As the blooms of spring finally emerge, so too does Britain's wildlife…
Ballycastle, Northern Ireland
Did you know that baby puffins are called pufflings? Well, there’s a chance to see hundreds of the adorable critters lining the coast of Rathlin Island, Northern Ireland. During April they return to land to raise their young after months of bobbing at sea, so it’s the perfect time of year to dust off your binoculars.
A visit to the island’s seabird centre—accessible via a 25-minute direct ferry ride from Ballycastle—offers the chance to explore a working lighthouse as well as getting up close with these beautiful birds.
Other rare birds on the island include guillemot, kittiwake, razorbill and fulmar as well as Northern Ireland’s only pair of breeding chough, making it a must-visit for bird lovers.
Says Orlagh McAteer of Rathlin Ballycastle Ferry, “Rathlin is the only inhabited island in Northern Ireland. Just six miles long and one mile wide, it boasts stunning views of Ireland’s north coast, Scotland and beyond.”
With only around 300 of them left in the wild, trying to spot a British wildcat is something of a needle in a haystack mission. For your best chance, head to Scotland, the only part of the UK the notoriously elusive felines now populate, where their preferred habitat involves upland woodland for stealthy night time hunting and hill ground, where they can relax during the day.
These wild kitties look remarkably similar to their tabby cousins, but can be differentiated through their wide, flat heads, bushy blunt tails and distinctly striped coats.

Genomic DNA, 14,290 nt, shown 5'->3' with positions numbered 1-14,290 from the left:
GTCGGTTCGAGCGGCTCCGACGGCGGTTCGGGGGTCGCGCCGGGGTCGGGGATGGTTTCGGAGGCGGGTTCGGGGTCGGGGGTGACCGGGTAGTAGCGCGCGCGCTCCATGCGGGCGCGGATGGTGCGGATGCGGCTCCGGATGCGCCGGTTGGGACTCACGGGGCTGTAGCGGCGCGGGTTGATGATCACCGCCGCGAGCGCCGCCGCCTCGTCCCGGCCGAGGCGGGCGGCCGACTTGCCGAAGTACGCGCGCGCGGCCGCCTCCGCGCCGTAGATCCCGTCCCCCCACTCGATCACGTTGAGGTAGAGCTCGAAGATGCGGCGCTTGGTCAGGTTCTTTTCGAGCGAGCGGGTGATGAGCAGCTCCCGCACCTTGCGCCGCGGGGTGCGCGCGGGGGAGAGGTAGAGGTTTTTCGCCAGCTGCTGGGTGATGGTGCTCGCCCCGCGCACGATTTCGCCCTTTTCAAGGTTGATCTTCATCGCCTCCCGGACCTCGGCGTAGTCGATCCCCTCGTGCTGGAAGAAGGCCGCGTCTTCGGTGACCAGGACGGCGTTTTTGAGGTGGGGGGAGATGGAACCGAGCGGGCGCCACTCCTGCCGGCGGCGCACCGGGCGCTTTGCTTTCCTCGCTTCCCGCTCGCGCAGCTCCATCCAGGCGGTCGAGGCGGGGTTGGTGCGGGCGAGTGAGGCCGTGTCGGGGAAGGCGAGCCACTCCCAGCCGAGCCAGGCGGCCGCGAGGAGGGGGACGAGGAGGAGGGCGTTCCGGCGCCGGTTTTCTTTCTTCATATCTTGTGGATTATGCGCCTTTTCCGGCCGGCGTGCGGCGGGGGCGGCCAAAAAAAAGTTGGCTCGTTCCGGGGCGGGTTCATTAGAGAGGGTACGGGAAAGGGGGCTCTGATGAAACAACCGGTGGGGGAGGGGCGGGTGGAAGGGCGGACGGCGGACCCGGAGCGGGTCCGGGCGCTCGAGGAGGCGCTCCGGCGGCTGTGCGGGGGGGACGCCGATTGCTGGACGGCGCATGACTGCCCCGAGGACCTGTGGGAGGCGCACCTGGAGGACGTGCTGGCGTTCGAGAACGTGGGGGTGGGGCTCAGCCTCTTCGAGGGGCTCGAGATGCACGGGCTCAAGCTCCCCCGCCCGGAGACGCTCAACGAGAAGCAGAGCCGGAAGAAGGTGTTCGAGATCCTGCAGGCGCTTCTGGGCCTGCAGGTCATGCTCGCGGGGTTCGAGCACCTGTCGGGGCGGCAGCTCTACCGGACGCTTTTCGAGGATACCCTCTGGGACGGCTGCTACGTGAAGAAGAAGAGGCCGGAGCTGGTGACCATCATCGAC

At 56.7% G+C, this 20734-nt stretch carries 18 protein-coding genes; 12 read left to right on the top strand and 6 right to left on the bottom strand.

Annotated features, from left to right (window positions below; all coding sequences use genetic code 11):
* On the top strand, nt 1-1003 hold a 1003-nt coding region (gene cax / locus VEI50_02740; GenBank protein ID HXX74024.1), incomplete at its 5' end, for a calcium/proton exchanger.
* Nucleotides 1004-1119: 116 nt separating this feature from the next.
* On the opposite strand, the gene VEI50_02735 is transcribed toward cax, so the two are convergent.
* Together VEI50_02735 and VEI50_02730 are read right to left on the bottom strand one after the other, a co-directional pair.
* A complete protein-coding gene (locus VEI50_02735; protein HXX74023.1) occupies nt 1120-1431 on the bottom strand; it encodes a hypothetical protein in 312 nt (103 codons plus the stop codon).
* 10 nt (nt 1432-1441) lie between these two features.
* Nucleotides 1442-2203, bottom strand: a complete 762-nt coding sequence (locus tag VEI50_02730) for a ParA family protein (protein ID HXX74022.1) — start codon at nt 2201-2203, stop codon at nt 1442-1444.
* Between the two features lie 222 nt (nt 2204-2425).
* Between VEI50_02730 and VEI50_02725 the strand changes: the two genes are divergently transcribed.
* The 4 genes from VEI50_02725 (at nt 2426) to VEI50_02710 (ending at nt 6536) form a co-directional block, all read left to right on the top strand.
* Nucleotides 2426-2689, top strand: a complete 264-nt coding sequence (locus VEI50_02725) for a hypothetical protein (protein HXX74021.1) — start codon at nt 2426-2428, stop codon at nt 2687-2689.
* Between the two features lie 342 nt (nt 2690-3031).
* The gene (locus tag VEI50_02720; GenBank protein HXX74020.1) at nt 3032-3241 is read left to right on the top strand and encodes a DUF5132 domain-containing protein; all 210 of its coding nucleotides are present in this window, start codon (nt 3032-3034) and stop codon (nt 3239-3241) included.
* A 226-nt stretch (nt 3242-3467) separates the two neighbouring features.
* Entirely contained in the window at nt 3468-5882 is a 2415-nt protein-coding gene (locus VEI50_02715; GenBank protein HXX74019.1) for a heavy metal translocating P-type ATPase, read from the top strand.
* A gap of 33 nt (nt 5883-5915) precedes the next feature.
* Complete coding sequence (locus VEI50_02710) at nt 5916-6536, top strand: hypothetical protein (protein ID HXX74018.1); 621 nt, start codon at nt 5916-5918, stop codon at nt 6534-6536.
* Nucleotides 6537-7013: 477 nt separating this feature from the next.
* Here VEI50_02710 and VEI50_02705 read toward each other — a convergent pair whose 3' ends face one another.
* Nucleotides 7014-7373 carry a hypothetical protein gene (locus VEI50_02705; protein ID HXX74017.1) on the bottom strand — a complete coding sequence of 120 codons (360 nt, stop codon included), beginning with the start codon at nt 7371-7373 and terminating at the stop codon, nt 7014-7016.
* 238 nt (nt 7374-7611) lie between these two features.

The Highland Wildlife Park near Kingussie is home to a small number of wildcats, who can be spotted lounging on tree branches, enjoying the shade of the stone cairns or prowling down the aerial walkways.
Since they were hunted to extinction during the reign of Henry VII, wild beavers have never been spotted in the UK. Until 2005, that is, when an ambitious reintroduction programme at the private Lower Mill Estate in Gloucestershire sought to bring this cocker-spaniel-sized animal home.
With the run of a 550-acre estate, the critters are thriving, and new kits are born each May and June. Their schedules are full, building lodges, felling trees, building networks of mini canals and supporting up to 32 other endangered pond species in the process.
Says Dr Phoebe Carter, chief ecologist at Habitat First Group, “As ecosystem engineers, the beavers have had an amazing impact, enhancing the site for a range of nesting birds, including nightingale and Cetti’s warbler, dragonflies and amphibians—to name a few. Seeing them swimming across the lake at dusk on a summer’s evening is an experience hard to beat.”
To see these busy beavers for yourself, you can book a stay in several comfortable accommodations on the cosy Lower Mill Estate.
Semi-wild ponies have thrived in Dartmoor since prehistoric times, and thanks to the extreme conditions of the moor, they’ve evolved into a particularly hardy breed. The ponies have adapted to eat almost any and everything. Although some irresponsible tourists have discovered their taste for a 99p Flake, they mainly graze on grass, heather and gorse, which they shake before eating to remove sharp prickles.